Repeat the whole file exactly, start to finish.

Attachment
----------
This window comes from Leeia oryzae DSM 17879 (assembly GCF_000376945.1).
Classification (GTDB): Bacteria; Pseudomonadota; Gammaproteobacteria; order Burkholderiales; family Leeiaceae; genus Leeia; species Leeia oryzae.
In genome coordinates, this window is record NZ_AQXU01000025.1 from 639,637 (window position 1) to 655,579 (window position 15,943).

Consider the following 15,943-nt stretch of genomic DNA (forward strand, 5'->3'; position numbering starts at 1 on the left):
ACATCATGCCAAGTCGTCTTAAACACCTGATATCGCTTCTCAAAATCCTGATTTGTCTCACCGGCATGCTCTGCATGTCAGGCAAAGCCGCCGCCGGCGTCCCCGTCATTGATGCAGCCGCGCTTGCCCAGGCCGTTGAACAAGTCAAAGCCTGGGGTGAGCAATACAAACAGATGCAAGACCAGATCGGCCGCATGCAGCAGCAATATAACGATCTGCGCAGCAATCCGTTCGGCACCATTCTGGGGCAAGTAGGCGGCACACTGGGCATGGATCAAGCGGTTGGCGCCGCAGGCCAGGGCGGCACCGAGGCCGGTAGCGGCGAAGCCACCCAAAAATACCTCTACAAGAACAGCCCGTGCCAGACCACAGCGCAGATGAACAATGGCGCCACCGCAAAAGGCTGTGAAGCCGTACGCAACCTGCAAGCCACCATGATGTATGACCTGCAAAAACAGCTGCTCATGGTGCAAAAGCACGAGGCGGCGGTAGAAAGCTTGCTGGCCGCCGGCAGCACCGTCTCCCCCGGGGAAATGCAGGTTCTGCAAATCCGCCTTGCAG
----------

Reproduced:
This window comes from Leeia oryzae DSM 17879 (assembly GCF_000376945.1).
Classification (GTDB): Bacteria; Pseudomonadota; Gammaproteobacteria; order Burkholderiales; family Leeiaceae; genus Leeia; species Leeia oryzae.
In genome coordinates, this window is record NZ_AQXU01000025.1 from 639,637 (window position 1) to 655,579 (window position 15,943).

Consider the following 15,943-nt stretch of genomic DNA (forward strand, 5'->3'; position numbering starts at 1 on the left):
ACATCATGCCAAGTCGTCTTAAACACCTGATATCGCTTCTCAAAATCCTGATTTGTCTCACCGGCATGCTCTGCATGTCAGGCAAAGCCGCCGCCGGCGTCCCCGTCATTGATGCAGCCGCGCTTGCCCAGGCCGTTGAACAAGTCAAAGCCTGGGGTGAGCAATACAAACAGATGCAAGACCAGATCGGCCGCATGCAGCAGCAATATAACGATCTGCGCAGCAATCCGTTCGGCACCATTCTGGGGCAAGTAGGCGGCACACTGGGCATGGATCAAGCGGTTGGCGCCGCAGGCCAGGGCGGCACCGAGGCCGGTAGCGGCGAAGCCACCCAAAAATACCTCTACAAGAACAGCCCGTGCCAGACCACAGCGCAGATGAACAATGGCGCCACCGCAAAAGGCTGTGAAGCCGTACGCAACCTGCAAGCCACCATGATGTATGACCTGCAAAAACAGCTGCTCATGGTGCAAAAGCACGAGGCGGCGGTAGAAAGCTTGCTGGCCGCCGGCAGCACCGTCTCCCCCGGGGAAATGCAGGTTCTGCAAATCCGCCTTGCAG